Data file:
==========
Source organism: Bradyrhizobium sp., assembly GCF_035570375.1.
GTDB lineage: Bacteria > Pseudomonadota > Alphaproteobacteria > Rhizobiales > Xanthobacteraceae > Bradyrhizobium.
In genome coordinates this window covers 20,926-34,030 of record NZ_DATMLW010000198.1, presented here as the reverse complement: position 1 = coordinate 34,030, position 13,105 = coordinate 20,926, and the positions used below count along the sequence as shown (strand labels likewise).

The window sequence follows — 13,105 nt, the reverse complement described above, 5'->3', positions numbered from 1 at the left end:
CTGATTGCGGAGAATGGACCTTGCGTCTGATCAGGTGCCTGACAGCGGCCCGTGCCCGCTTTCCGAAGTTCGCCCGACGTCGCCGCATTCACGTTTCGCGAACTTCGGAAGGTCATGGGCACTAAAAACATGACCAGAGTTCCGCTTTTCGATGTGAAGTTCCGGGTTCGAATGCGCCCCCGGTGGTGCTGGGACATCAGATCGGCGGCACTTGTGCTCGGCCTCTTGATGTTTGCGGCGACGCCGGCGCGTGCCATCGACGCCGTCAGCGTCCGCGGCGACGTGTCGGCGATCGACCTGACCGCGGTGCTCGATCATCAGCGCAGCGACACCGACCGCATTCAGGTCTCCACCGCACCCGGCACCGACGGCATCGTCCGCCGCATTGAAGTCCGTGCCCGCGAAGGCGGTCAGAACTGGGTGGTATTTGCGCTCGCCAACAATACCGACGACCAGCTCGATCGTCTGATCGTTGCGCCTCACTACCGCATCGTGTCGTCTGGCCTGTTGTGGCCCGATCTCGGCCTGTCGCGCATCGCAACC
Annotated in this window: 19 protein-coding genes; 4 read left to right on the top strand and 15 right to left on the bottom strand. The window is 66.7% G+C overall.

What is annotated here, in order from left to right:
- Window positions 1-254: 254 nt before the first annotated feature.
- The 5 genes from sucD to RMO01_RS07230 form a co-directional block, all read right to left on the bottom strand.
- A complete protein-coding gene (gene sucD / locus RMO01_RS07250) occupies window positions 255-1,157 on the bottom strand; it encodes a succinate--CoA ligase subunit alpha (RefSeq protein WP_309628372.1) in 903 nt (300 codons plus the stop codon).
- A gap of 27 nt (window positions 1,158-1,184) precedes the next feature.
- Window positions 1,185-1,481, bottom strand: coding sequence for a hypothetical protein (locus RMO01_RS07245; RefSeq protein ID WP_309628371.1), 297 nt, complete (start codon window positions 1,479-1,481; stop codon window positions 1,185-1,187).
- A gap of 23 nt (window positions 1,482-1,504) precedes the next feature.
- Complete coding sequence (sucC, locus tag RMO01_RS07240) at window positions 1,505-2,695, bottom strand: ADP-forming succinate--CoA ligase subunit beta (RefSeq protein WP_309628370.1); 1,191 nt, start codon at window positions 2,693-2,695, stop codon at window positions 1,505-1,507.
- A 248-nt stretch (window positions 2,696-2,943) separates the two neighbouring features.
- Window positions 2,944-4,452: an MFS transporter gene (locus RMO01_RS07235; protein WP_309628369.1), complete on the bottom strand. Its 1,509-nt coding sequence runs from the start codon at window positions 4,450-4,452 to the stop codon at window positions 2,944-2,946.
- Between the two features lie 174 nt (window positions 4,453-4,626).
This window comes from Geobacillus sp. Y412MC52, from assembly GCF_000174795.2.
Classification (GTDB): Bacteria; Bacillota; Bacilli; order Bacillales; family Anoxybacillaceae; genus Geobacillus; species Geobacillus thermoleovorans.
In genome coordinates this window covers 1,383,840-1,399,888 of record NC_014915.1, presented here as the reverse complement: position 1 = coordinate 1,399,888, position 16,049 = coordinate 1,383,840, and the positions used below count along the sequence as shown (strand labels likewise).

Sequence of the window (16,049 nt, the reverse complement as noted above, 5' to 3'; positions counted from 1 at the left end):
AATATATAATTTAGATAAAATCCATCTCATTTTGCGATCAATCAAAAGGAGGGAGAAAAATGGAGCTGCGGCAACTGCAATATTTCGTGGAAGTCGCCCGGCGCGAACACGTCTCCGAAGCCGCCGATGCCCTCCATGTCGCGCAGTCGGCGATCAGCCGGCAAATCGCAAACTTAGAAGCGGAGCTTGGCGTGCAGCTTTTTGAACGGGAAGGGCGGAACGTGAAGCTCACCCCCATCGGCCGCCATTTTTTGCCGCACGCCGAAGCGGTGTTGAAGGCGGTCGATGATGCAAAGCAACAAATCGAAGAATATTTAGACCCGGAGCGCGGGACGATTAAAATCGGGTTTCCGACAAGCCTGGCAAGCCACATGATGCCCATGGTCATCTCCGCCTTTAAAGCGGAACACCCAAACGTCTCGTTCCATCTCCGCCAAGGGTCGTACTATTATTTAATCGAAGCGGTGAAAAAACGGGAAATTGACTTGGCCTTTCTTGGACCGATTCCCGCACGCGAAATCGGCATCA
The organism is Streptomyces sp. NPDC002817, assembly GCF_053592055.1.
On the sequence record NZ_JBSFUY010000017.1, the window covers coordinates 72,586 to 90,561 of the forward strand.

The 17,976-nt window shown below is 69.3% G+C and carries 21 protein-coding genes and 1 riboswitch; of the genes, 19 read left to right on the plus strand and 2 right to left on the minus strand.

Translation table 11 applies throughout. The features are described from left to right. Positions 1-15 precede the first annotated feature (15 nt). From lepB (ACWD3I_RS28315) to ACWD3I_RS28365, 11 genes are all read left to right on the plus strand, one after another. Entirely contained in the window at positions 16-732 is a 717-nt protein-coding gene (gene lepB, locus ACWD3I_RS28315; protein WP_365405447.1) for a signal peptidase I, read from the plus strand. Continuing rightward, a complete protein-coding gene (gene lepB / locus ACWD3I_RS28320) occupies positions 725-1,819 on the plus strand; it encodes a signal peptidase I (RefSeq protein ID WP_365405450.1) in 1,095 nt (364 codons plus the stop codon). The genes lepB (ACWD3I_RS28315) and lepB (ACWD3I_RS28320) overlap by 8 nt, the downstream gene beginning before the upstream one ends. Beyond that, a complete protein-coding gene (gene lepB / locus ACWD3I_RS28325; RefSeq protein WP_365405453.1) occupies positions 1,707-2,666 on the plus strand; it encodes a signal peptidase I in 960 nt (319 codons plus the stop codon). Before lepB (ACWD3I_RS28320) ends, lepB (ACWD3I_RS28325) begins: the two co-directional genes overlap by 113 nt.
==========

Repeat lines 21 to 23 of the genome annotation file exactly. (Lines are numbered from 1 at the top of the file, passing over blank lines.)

Sequence of the window (16,049 nt, the reverse complement as noted above, 5' to 3'; positions counted from 1 at the left end):
AATATATAATTTAGATAAAATCCATCTCATTTTGCGATCAATCAAAAGGAGGGAGAAAAATGGAGCTGCGGCAACTGCAATATTTCGTGGAAGTCGCCCGGCGCGAACACGTCTCCGAAGCCGCCGATGCCCTCCATGTCGCGCAGTCGGCGATCAGCCGGCAAATCGCAAACTTAGAAGCGGAGCTTGGCGTGCAGCTTTTTGAACGGGAAGGGCGGAACGTGAAGCTCACCCCCATCGGCCGCCATTTTTTGCCGCACGCCGAAGCGGTGTTGAAGGCGGTCGATGATGCAAAGCAACAAATCGAAGAATATTTAGACCCGGAGCGCGGGACGATTAAAATCGGGTTTCCGACAAGCCTGGCAAGCCACATGATGCCCATGGTCATCTCCGCCTTTAAAGCGGAACACCCAAACGTCTCGTTCCATCTCCGCCAAGGGTCGTACTATTATTTAATCGAAGCGGTGAAAAAACGGGAAATTGACTTGGCCTTTCTTGGACCGATTCCCGCACGCGAAATCGGCATCA
The organism is Streptomyces sp. NPDC002817, assembly GCF_053592055.1.